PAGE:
Personally, when I do need information about starting a business, I won't sleep until I get that information. Then I absorb it while I sleep and then I get the ball rolling as soon as possible. If you've waited a year to start..... either get started by the 1st of the month or quit fooling yourself.
I love how you said you could have consumed for 1hr but you decide to produce.
I came back this forum like a week ago to ask my lead gen question, and I was so happy with the value exchange that I've just been going on a rampage trying to answer/help on any posts I can
I find that I gain MUCH more clarity through posting than I could ever gain from reading
I end up backspacing my sentences, sitting and questioning myself, asking "why am I advising this" or "is this the right way to explain this?" or "how could I make this more clear?" etc.
Same with working - you can read all you want but it's only until you start working that you start going "ohhhhhh....."
Anyways, yeah - get started ASAP - but also be careful.
I got my first SEO client when I didn't know ANYTHING, I read for maybe 1 week, and never had an SEO client ever lol.
So I put a man's business - a man's livelihood - at risk. It all worked out but I still kinda feel a little bad for the risk. That's how he feeds his kids, yanno?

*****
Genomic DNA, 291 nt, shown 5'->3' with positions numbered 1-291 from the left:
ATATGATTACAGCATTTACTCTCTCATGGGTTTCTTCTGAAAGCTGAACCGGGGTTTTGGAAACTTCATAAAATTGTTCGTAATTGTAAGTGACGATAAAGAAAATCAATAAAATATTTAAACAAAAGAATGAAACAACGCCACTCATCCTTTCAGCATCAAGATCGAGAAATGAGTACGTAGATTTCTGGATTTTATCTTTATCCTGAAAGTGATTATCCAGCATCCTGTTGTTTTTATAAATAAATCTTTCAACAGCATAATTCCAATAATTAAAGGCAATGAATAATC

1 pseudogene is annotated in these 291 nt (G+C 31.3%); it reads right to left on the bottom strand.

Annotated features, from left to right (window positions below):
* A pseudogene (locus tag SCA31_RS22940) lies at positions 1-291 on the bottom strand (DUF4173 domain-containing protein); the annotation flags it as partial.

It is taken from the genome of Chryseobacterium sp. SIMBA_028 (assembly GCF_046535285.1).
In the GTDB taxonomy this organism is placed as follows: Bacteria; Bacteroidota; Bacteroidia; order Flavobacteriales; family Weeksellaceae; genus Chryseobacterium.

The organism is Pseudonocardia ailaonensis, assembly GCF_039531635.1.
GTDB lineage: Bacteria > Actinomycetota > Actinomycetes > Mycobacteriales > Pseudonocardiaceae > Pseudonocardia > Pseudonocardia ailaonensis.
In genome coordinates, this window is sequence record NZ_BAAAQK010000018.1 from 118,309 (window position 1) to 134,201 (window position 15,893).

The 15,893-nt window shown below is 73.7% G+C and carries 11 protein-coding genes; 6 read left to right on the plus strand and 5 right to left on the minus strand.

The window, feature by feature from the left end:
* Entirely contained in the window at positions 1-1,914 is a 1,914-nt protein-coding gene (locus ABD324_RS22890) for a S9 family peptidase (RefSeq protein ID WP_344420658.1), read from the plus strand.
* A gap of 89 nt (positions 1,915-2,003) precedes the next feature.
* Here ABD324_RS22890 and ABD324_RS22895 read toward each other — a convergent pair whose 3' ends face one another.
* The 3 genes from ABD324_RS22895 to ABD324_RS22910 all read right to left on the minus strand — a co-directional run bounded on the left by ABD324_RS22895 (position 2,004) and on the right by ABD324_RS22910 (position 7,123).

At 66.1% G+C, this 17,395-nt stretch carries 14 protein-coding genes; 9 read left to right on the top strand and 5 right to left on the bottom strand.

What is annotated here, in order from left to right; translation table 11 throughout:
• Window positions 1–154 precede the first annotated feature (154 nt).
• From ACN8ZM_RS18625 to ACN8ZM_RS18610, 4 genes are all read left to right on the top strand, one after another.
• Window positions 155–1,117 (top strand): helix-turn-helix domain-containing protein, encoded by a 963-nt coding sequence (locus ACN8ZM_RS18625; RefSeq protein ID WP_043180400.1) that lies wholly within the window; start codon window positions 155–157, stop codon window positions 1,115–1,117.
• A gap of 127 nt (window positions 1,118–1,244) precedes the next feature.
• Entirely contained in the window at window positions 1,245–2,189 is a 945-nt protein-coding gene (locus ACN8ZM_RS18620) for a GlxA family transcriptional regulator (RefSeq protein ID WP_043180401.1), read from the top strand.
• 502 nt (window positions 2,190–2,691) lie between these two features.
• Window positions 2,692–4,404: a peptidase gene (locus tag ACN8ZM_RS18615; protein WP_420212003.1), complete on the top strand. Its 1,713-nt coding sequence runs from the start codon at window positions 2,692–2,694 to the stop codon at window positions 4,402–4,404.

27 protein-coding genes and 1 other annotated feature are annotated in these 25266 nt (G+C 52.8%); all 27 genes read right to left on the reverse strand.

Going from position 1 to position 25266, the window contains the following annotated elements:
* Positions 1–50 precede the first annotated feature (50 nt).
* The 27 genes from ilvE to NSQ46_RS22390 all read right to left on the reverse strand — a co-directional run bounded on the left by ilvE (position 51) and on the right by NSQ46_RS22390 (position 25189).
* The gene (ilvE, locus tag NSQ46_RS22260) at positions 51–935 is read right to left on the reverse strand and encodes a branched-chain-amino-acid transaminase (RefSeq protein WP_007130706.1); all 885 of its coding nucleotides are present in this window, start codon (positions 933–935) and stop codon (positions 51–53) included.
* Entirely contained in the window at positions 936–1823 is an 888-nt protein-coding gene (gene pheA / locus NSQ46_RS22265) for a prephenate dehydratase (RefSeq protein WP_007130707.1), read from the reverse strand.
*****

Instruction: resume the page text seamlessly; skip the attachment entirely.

But when the pressure is on, you kinda learn really fast so...
I don't really know what to advise. Just find the balance between "I gotta read 3873873 books" and "I'm gonna rearrange this mans business strategy with no knowledge at all!"
There's a way to ease into these things. Especially with the internet. If you're a new copywriter, you don't have to take up a client right away. You can write 10 sales letters and post them on here to see what we think of them and where we can help.
If you do paid ads, you can take $100-500 and mess around selling a service in your area (even if you don't have a service) - just make a landing page and put your personal number on it. Then when people call for a plumber just get their address then connect them with a good plumber. Or tell them sorry wrong number - whatever